Traditionally the person creating what has been called a fateful decision, namely whether or not to have a hip replaced or a coronary artery replaced or a genetic test for a new drug, has been given only information about the probability of harm.  It was assumed that they know about the benefit and would be able to weigh that up against the probability of harm and the type of harm that may result. 

However it is also clear now that they need to be told about both the probability of benefit and the probability of harm because neither is 100%.  So simply talking about risk benefit analysis implies that the benefit is 100 % certain, whereas the harm is a probability but few treatments are 100% successful so we need to talk about the probability of benefit and the probability of harm rather simply talking about risk benefit analysis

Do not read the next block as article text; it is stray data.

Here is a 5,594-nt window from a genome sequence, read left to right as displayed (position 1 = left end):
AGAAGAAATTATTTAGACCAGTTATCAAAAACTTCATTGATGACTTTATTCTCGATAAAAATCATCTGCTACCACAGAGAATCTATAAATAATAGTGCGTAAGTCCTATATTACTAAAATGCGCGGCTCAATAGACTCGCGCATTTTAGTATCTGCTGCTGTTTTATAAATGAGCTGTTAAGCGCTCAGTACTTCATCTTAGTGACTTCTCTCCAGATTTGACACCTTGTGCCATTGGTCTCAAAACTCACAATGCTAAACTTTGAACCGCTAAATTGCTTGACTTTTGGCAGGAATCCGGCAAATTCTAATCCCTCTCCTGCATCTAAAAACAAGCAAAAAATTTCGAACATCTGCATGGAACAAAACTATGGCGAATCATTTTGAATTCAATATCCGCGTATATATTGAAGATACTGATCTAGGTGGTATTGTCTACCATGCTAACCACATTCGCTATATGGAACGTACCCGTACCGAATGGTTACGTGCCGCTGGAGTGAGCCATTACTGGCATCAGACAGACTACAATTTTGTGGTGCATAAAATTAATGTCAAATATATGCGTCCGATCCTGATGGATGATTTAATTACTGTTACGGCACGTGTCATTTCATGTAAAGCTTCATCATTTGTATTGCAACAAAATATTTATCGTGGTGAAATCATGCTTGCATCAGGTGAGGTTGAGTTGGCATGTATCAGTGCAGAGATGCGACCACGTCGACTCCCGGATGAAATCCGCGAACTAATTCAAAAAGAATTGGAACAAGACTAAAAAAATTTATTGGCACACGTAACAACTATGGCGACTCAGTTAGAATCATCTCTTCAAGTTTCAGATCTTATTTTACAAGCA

But how should people be given this information?

Choosing the Right Words

It is clear that wording such as probable or possible or risk or chance are easily misunderstood and perhaps the most useful approach is to provide information about  

Some people might like to talk about the likelihood of benefit and the risk of harm but it is actually better to use neutral words like probability so the plan of the future is to ensure that individuals are given information about the probability of benefit and the probability of harm but how should that information be given when numbers are brought into play?  

One principle is to minimise framing.

Giving Absolute Numbers

David Spiegelhalter emerged as one of the most dependable voices during the covid pandemic.  The Winton Professor of Communication at the University of Cambridge, he clearly described the probabilities and relative risk using principles that he had developed with one of the other leaders in the field, Gerd Gigerenzer.  In fact Gigerenzer, the Max Planck Professor in Berlin,  had a big influence on ‘The Winton Foundation’, (David Winton Harding), a major figure in the finance world, showing that people making decisions about risk in the finance world were no more logical or consistent than any other human beings thus stimulating Winton to fund a chair to look at the management of risk in every sector